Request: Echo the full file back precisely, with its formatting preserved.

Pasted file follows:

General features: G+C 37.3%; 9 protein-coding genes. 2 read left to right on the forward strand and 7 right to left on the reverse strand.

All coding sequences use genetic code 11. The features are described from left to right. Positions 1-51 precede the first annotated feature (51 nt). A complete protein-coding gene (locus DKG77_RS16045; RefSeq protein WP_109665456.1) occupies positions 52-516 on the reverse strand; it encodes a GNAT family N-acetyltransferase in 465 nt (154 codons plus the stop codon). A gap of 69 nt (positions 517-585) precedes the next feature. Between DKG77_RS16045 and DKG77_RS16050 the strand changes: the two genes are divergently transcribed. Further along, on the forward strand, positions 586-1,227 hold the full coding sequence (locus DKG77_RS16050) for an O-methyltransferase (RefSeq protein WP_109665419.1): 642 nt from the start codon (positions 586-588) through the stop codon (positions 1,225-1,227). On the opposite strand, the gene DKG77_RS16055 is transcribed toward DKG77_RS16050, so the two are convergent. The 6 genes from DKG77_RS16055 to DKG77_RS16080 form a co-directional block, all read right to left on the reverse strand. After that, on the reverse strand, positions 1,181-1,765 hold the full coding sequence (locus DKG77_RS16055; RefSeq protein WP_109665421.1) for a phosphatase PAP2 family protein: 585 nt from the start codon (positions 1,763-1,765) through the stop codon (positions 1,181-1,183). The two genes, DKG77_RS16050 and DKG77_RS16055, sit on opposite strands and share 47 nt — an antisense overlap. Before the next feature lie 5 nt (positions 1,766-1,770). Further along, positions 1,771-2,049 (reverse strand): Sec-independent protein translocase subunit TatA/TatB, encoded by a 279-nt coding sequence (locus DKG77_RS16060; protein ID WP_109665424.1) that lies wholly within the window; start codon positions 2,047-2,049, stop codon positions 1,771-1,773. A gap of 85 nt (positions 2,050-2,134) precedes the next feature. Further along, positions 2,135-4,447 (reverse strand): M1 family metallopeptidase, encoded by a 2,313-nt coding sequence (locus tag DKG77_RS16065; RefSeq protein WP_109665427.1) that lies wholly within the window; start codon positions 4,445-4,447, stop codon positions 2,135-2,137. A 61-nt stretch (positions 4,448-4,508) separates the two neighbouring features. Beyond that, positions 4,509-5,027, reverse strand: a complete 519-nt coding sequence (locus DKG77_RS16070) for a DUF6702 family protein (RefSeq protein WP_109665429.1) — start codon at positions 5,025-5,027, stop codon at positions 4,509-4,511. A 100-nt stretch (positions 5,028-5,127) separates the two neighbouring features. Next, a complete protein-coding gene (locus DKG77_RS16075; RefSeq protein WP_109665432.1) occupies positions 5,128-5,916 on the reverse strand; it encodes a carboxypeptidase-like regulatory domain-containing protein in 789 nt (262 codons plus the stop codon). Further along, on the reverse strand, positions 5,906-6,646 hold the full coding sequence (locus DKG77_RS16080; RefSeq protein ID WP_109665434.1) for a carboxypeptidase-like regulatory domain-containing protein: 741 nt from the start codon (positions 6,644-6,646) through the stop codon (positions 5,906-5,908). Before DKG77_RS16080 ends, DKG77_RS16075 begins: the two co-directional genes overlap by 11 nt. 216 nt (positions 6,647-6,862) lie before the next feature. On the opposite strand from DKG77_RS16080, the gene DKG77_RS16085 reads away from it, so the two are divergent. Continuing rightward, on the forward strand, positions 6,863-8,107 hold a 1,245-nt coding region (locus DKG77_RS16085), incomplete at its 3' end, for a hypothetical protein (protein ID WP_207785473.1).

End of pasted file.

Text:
General features: G+C 37.3%; 9 protein-coding genes. 2 read left to right on the forward strand and 7 right to left on the reverse strand.

All coding sequences use genetic code 11. The features are described from left to right. Positions 1-51 precede the first annotated feature (51 nt). A complete protein-coding gene (locus DKG77_RS16045; RefSeq protein WP_109665456.1) occupies positions 52-516 on the reverse strand; it encodes a GNAT family N-acetyltransferase in 465 nt (154 codons plus the stop codon). A gap of 69 nt (positions 517-585) precedes the next feature. Between DKG77_RS16045 and DKG77_RS16050 the strand changes: the two genes are divergently transcribed. Further along, on the forward strand, positions 586-1,227 hold the full coding sequence (locus DKG77_RS16050) for an O-methyltransferase (RefSeq protein WP_109665419.1): 642 nt from the start codon (positions 586-588) through the stop codon (positions 1,225-1,227). On the opposite strand, the gene DKG77_RS16055 is transcribed toward DKG77_RS16050, so the two are convergent. The 6 genes from DKG77_RS16055 to DKG77_RS16080 form a co-directional block, all read right to left on the reverse strand. After that, on the reverse strand, positions 1,181-1,765 hold the full coding sequence (locus DKG77_RS16055; RefSeq protein WP_109665421.1) for a phosphatase PAP2 family protein: 585 nt from the start codon (positions 1,763-1,765) through the stop codon (positions 1,181-1,183). The two genes, DKG77_RS16050 and DKG77_RS16055, sit on opposite strands and share 47 nt — an antisense overlap. Before the next feature lie 5 nt (positions 1,766-1,770). Further along, positions 1,771-2,049 (reverse strand): Sec-independent protein translocase subunit TatA/TatB, encoded by a 279-nt coding sequence (locus DKG77_RS16060; protein ID WP_109665424.1) that lies wholly within the window; start codon positions 2,047-2,049, stop codon positions 1,771-1,773. A gap of 85 nt (positions 2,050-2,134) precedes the next feature. Further along, positions 2,135-4,447 (reverse strand): M1 family metallopeptidase, encoded by a 2,313-nt coding sequence (locus tag DKG77_RS16065; RefSeq protein WP_109665427.1) that lies wholly within the window; start codon positions 4,445-4,447, stop codon positions 2,135-2,137. A 61-nt stretch (positions 4,448-4,508) separates the two neighbouring features. Beyond that, positions 4,509-5,027, reverse strand: a complete 519-nt coding sequence (locus DKG77_RS16070) for a DUF6702 family protein (RefSeq protein WP_109665429.1) — start codon at positions 5,025-5,027, stop codon at positions 4,509-4,511. A 100-nt stretch (positions 5,028-5,127) separates the two neighbouring features. Next, a complete protein-coding gene (locus DKG77_RS16075; RefSeq protein WP_109665432.1) occupies positions 5,128-5,916 on the reverse strand; it encodes a carboxypeptidase-like regulatory domain-containing protein in 789 nt (262 codons plus the stop codon). Further along, on the reverse strand, positions 5,906-6,646 hold the full coding sequence (locus DKG77_RS16080; RefSeq protein ID WP_109665434.1) for a carboxypeptidase-like regulatory domain-containing protein: 741 nt from the start codon (positions 6,644-6,646) through the stop codon (positions 5,906-5,908). Before DKG77_RS16080 ends, DKG77_RS16075 begins: the two co-directional genes overlap by 11 nt. 216 nt (positions 6,647-6,862) lie before the next feature. On the opposite strand from DKG77_RS16080, the gene DKG77_RS16085 reads away from it, so the two are divergent. Continuing rightward, on the forward strand, positions 6,863-8,107 hold a 1,245-nt coding region (locus DKG77_RS16085), incomplete at its 3' end, for a hypothetical protein (protein ID WP_207785473.1).